What cloud computing is not about is your hard drive. When you store data on or run programs from the hard drive, that’s called local storage and computing. Everything you need is physically close to you, which means accessing your data is fast and easy, for that one computer, or others on the local network. Working off your hard drive is how the computer industry functioned for decades; some would argue it’s still superior to cloud computing, for reasons I’ll explain shortly.
Cloud computing has two meanings. The most common refers to running workloads remotely over the internet in a commercial provider’s data center, also known as the “public cloud” model. Popular public cloud offerings—such as Amazon Web Services (AWS), Salesforce’s CRM system, and Microsoft Azure—all exemplify this familiar notion of cloud computing.This type of public cloud computing delivers applications over the internet through the browser.Organizations of every type, size, and industry are using the cloud for a wide variety of use cases, such as data backup, disaster recovery, email, virtual desktops, software development and testing, big data analytics, and customer-facing web applications. For example, healthcare companies are using the cloud to develop more personalized treatments for patients.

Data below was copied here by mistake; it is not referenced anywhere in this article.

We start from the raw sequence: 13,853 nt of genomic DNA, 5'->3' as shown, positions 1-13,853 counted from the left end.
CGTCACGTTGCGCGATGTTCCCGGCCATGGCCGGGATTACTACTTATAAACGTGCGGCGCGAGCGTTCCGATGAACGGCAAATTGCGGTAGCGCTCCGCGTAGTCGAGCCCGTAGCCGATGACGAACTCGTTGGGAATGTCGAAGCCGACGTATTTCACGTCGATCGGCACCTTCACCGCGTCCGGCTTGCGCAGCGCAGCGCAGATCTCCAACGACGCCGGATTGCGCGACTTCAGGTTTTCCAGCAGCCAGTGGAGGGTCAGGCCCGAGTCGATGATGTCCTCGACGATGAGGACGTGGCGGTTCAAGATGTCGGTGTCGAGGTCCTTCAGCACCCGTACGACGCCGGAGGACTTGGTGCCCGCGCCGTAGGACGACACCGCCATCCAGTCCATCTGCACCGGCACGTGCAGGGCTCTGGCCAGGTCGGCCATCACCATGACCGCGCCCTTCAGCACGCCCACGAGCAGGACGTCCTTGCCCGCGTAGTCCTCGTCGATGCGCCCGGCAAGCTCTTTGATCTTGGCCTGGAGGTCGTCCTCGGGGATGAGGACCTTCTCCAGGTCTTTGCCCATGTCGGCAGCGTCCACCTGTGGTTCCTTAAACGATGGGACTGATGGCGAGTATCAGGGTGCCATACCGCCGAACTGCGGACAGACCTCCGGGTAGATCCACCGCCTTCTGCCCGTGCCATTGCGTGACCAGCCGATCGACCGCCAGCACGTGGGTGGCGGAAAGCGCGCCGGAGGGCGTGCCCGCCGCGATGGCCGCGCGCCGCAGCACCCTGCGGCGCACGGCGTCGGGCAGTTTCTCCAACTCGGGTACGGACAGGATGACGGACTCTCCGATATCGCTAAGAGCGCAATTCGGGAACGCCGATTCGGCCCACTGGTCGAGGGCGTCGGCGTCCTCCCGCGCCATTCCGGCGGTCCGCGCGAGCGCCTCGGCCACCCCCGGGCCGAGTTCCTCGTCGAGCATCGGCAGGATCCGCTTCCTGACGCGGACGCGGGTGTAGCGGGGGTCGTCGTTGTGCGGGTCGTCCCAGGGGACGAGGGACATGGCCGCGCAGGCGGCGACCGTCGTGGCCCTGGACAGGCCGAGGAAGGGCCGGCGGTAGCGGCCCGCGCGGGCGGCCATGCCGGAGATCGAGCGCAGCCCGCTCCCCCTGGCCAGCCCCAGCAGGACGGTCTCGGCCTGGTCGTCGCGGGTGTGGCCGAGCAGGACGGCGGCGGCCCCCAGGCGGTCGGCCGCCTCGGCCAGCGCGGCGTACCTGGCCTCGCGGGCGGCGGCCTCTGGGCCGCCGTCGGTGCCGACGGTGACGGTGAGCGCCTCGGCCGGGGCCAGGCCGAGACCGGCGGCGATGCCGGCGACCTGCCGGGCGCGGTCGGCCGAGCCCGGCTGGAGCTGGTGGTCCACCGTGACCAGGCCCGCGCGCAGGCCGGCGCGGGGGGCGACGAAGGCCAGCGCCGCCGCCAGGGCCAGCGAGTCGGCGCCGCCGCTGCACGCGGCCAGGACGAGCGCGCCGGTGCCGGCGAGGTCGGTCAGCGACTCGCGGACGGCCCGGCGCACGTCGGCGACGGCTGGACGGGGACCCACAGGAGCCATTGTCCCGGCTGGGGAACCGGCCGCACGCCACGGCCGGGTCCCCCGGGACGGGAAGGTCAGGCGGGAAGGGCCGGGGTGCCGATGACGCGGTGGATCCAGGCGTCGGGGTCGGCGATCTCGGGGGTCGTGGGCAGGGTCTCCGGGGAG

Cloud computing services cover a vast range of options now, from the basics of storage, networking, and processing power through to natural language processing and artificial intelligence as well as standard office applications. Cloud computing is becoming the default option for many apps: software vendors are increasingly offering their applications as services over the internet rather than standalone products as they try to switch to a subscription model.
Common Cloud Service Models
Software as a Service (SaaS)
Platform as a Service (PaaS)
Infrastructure as a Service (IaaS)
Benefits of Cloud Computing
Anytime, anywhere access
Types of Cloud Services
Regardless of the kind of service, cloud computing services provide users with a series of functions including:
Email Storage, backup, and data retrieval Creating and testing apps Analyzing data Audio and video streaming Delivering software on demand